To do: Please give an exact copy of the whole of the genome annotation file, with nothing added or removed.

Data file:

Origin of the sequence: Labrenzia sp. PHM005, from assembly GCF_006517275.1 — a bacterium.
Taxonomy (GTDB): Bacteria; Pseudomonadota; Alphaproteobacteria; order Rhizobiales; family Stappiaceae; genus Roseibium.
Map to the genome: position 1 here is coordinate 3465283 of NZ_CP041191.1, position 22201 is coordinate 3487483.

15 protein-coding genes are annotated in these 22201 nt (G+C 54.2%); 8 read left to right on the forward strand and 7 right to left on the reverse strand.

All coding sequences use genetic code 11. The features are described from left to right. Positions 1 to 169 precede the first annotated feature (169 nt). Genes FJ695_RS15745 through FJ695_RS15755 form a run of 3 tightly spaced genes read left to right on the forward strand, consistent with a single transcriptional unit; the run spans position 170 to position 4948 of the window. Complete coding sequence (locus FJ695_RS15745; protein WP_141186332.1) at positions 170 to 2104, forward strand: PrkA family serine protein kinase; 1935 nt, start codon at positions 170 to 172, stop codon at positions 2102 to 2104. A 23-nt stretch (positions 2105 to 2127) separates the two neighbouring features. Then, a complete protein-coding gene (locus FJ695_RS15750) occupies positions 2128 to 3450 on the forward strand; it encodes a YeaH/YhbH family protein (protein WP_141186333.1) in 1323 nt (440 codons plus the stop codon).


Origin of the sequence: Labrenzia sp. PHM005, from assembly GCF_006517275.1 — a bacterium.
Taxonomy (GTDB): Bacteria; Pseudomonadota; Alphaproteobacteria; order Rhizobiales; family Stappiaceae; genus Roseibium.
Map to the genome: position 1 here is coordinate 3465283 of NZ_CP041191.1, position 22201 is coordinate 3487483.

15 protein-coding genes are annotated in these 22201 nt (G+C 54.2%); 8 read left to right on the forward strand and 7 right to left on the reverse strand.

All coding sequences use genetic code 11. The features are described from left to right. Positions 1 to 169 precede the first annotated feature (169 nt). Genes FJ695_RS15745 through FJ695_RS15755 form a run of 3 tightly spaced genes read left to right on the forward strand, consistent with a single transcriptional unit; the run spans position 170 to position 4948 of the window. Complete coding sequence (locus FJ695_RS15745; protein WP_141186332.1) at positions 170 to 2104, forward strand: PrkA family serine protein kinase; 1935 nt, start codon at positions 170 to 172, stop codon at positions 2102 to 2104. A 23-nt stretch (positions 2105 to 2127) separates the two neighbouring features. Then, a complete protein-coding gene (locus FJ695_RS15750) occupies positions 2128 to 3450 on the forward strand; it encodes a YeaH/YhbH family protein (protein WP_141186333.1) in 1323 nt (440 codons plus the stop codon).